Ron Jeffries has gone so far as to formalize this definition a bit (http://xprogramming.com/articles/expcardconversationconfirmation/). He breaks the user story down into three principal components:

  1. Card
  2. Conversation
  3. Confirmation

These three components are an inseparable trinity. Eliminate any of them, and value is immediately lost. Let's examine these components to understand why.

The Card

The card is the first physical representation of the user story. As I stated earlier, the card is usually your average index card. Its small size is intentional. We're avoiding the temptation to exhaustively document the requirement. A typical story definition will be only a single sentence:

"As a lab manager, I should be able to filter a list of reagents so that I can easily locate the ones I need to use."

You'll notice this same pattern in a lot of user stories. This pattern is so prevalent that it has inherited its own name, "Role-Goal-Motivation." We'll talk about roles in a later article. For now I'd like to focus in on the goal and motivation. The goal is the "what I need to do." The motivation is the "why I need to do it." The why represents the VALUE this particular story will deliver. I always try to ensure that our stories are represented in this way so that we will not forget about the value portion.

In fact, avoiding forgetfulness is the primary value provided by the card. We're not trying to document everything. We're just creating what Jeffries calls "a token." You might even refer to it as a kanban from the lean world. It's primary purpose is to remind us to have those conversations.

The Conversation

The conversation is where the real value capture happens. It is in the regular face-to-face conversations between the customers and the developers that each participant gains common understanding of what a particular requirement is all about. These conversations take place several times over the course of development. They will initially occur when the story is being defined and the card is created. They will occur again when it comes time to estimate and schedule the story for implementation. They should occur frequently over the course of the iteration in which a given story is being implemented. They will occur yet again when the story is "completed" and the new capabilities of the software are being demonstrated for the first time. Each of these conversations results in the exchange of "thoughts, opinions, and feelings" regarding the value that must be added.

These conversations are the heart of how we mitigate the problems with software requirements specifications. Because our conversations are never set in stone, because there is no change control process, we can efficiently and effectively respond to our evolving understanding of how best to deliver value. Because we don't attempt to document our understanding of the required value exhaustively, we can allow our understanding to evolve throughout the design and implementation of the software. Because these conversations occur continually rather than up-front, there are no delays between the working out of the details and the implementation of those details. Our context-switching problem has been eliminated.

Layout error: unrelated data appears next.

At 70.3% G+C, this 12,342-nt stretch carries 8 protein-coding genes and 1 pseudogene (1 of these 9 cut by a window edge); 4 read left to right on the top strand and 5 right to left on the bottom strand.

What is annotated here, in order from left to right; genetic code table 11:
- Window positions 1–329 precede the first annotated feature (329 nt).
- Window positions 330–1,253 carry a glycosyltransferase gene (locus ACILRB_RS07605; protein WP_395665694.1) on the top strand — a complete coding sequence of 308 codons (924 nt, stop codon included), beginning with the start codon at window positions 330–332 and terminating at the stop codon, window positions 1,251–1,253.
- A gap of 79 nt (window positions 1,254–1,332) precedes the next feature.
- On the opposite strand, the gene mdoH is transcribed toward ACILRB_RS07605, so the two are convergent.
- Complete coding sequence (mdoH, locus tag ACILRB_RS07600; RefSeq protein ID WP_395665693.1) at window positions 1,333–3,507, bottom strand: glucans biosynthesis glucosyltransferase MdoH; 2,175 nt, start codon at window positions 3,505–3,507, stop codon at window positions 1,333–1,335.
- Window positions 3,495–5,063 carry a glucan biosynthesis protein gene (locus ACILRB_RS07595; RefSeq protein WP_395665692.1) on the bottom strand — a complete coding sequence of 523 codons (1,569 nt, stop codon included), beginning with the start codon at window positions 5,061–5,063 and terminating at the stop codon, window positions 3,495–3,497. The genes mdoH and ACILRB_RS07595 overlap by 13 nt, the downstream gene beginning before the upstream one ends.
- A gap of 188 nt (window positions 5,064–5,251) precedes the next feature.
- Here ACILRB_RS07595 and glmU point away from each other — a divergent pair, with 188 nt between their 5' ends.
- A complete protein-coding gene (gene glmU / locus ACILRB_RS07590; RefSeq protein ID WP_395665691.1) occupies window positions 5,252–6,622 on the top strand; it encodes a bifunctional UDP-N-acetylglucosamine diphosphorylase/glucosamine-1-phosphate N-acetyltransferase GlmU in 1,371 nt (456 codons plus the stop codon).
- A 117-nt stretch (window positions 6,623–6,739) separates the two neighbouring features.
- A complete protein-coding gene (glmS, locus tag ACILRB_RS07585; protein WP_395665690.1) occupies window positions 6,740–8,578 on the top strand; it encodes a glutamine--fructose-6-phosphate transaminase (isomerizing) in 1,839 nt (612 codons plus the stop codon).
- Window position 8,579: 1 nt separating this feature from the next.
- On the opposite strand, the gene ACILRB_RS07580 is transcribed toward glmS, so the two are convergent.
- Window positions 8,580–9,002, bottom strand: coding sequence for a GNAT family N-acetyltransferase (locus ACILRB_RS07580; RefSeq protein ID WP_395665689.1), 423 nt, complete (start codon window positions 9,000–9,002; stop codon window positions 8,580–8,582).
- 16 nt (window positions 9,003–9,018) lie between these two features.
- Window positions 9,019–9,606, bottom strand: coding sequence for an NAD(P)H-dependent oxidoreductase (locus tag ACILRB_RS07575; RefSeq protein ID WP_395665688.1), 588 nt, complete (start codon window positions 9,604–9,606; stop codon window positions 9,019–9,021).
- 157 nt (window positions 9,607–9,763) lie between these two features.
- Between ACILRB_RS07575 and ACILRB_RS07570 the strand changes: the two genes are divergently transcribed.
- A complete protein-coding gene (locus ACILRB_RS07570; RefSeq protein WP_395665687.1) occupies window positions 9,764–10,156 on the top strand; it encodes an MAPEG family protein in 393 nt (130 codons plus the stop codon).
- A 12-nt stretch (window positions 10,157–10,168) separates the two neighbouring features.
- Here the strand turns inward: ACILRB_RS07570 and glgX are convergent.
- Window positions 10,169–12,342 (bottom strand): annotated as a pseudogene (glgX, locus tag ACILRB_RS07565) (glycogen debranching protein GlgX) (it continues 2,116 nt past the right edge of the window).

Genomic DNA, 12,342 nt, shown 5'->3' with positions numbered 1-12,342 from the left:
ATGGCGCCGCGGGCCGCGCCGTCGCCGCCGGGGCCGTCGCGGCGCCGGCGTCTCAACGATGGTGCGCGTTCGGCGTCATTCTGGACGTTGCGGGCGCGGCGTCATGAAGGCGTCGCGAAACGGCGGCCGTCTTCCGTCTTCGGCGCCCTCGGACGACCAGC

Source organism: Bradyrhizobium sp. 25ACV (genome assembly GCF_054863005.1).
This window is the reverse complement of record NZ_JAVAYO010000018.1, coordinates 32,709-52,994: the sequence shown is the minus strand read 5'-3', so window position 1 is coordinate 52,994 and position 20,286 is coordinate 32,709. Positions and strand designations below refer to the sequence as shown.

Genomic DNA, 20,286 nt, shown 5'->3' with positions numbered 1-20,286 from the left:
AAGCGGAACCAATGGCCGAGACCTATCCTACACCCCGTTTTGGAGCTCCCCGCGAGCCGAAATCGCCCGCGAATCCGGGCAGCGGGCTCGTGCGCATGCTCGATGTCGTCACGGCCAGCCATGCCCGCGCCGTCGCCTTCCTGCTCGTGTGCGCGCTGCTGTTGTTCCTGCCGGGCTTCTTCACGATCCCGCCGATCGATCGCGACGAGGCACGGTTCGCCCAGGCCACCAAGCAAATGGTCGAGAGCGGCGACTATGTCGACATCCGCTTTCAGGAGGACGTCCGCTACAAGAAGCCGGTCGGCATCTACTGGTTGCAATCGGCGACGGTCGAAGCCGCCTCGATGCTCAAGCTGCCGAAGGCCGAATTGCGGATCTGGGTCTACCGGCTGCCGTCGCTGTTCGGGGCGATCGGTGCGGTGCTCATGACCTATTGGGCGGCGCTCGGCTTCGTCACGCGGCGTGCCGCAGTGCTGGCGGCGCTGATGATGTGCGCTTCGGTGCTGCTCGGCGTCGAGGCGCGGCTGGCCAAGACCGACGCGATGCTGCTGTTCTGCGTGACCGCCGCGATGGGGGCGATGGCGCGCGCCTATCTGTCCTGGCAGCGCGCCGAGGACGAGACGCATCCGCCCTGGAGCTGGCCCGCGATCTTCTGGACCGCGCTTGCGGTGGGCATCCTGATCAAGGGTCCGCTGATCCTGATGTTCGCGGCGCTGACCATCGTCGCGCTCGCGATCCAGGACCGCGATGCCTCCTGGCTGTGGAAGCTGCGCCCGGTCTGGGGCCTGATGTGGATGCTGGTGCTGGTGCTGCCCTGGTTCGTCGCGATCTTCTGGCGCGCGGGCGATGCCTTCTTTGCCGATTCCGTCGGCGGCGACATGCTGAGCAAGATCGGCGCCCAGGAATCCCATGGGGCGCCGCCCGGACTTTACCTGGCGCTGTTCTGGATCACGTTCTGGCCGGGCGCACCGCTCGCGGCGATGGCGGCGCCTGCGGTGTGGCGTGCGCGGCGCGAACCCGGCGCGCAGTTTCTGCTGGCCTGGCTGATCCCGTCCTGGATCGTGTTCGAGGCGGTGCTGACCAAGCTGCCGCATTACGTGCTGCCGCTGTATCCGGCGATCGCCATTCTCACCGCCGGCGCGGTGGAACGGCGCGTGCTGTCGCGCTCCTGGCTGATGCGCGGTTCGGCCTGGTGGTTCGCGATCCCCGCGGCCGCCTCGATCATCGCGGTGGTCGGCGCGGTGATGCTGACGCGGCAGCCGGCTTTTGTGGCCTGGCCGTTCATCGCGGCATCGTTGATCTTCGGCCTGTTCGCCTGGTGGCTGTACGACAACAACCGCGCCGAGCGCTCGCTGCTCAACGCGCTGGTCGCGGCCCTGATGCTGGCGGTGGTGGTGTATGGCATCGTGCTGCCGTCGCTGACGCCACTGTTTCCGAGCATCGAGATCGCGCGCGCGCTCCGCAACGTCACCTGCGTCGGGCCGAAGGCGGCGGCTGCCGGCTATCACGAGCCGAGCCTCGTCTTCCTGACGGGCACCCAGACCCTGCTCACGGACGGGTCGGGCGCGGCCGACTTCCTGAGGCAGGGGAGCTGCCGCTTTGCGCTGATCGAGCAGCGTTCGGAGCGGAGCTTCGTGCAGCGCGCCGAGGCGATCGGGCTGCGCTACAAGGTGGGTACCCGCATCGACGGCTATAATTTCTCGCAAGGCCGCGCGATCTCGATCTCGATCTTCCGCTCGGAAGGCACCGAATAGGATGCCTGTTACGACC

The Confirmation

The conversations themselves, however, are not enough. How do we know when we're done? The last crucial component to the story is the confirmation, or "acceptance test." Acceptance tests are automated tests which document in a malleable way our best current understanding of how value is to be delivered for a given story. They need to be understandable by both the customer and the developer. The rise in availability of Behavior Driven Development tools such as Cucumber (http://cukes.info/) provides an excellent means for creating acceptance tests. Because these tests are malleable, they can be readily changed as additional conversations about the story occur, and as the software itself evolves. Because they are automated and executable, we can easily tell at any given point in time whether or not the software meets our current best understanding of what a given story requires. There's no risk that the software and the "requirements" will drift out of sync as long as these tests are being executed on a very regular basis. If possible, this should happen each and every time new code is committed to the source repository.

Summary

Software development is foremost about delivering value to our customers. Since that is the case, we ought to be using the best tools available to ensure that we're continually delivery the value that our customers expect. I hope through this article that I've been able to shed a little light on why user stories are an excellent tool for accomplishing the delivery of value.

Published at DZone with permission of its author, Matt Stine.

(Note: Opinions expressed in this article and its replies are the opinions of their respective authors and not those of DZone, Inc.)